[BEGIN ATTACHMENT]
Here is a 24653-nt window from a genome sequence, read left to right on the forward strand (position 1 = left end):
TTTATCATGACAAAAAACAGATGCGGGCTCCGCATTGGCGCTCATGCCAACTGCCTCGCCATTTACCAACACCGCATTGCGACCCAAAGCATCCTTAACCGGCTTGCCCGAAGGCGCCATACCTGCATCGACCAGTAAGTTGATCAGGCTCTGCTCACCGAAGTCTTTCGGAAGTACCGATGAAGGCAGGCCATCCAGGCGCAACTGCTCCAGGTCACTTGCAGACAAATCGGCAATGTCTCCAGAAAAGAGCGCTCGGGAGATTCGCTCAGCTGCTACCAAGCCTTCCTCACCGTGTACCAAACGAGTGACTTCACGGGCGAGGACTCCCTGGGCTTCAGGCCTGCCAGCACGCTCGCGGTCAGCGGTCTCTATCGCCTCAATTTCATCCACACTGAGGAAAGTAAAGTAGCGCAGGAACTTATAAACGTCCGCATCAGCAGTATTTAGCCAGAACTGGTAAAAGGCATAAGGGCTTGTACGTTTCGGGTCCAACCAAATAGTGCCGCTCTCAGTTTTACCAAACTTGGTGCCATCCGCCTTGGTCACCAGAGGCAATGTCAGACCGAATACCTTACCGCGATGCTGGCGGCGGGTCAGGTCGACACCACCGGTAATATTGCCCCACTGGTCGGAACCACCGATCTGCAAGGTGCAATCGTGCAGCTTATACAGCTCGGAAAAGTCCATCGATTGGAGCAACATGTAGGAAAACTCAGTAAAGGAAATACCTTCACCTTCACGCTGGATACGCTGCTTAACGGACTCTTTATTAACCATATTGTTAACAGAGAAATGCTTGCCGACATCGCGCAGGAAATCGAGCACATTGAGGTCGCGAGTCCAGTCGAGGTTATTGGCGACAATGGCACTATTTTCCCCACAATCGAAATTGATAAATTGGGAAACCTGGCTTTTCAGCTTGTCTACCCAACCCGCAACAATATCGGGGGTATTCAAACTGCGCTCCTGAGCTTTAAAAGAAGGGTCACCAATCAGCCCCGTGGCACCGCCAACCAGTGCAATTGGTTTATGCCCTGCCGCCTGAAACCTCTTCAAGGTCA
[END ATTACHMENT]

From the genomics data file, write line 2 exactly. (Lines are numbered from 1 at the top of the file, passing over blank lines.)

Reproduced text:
TTTATCATGACAAAAAACAGATGCGGGCTCCGCATTGGCGCTCATGCCAACTGCCTCGCCATTTACCAACACCGCATTGCGACCCAAAGCATCCTTAACCGGCTTGCCCGAAGGCGCCATACCTGCATCGACCAGTAAGTTGATCAGGCTCTGCTCACCGAAGTCTTTCGGAAGTACCGATGAAGGCAGGCCATCCAGGCGCAACTGCTCCAGGTCACTTGCAGACAAATCGGCAATGTCTCCAGAAAAGAGCGCTCGGGAGATTCGCTCAGCTGCTACCAAGCCTTCCTCACCGTGTACCAAACGAGTGACTTCACGGGCGAGGACTCCCTGGGCTTCAGGCCTGCCAGCACGCTCGCGGTCAGCGGTCTCTATCGCCTCAATTTCATCCACACTGAGGAAAGTAAAGTAGCGCAGGAACTTATAAACGTCCGCATCAGCAGTATTTAGCCAGAACTGGTAAAAGGCATAAGGGCTTGTACGTTTCGGGTCCAACCAAATAGTGCCGCTCTCAGTTTTACCAAACTTGGTGCCATCCGCCTTGGTCACCAGAGGCAATGTCAGACCGAATACCTTACCGCGATGCTGGCGGCGGGTCAGGTCGACACCACCGGTAATATTGCCCCACTGGTCGGAACCACCGATCTGCAAGGTGCAATCGTGCAGCTTATACAGCTCGGAAAAGTCCATCGATTGGAGCAACATGTAGGAAAACTCAGTAAAGGAAATACCTTCACCTTCACGCTGGATACGCTGCTTAACGGACTCTTTATTAACCATATTGTTAACAGAGAAATGCTTGCCGACATCGCGCAGGAAATCGAGCACATTGAGGTCGCGAGTCCAGTCGAGGTTATTGGCGACAATGGCACTATTTTCCCCACAATCGAAATTGATAAATTGGGAAACCTGGCTTTTCAGCTTGTCTACCCAACCCGCAACAATATCGGGGGTATTCAAACTGCGCTCCTGAGCTTTAAAAGAAGGGTCACCAATCAGCCCCGTGGCACCGCCAACCAGTGCAATTGGTTTATGCCCTGCCGCCTGAAACCTCTTCAAGGTCA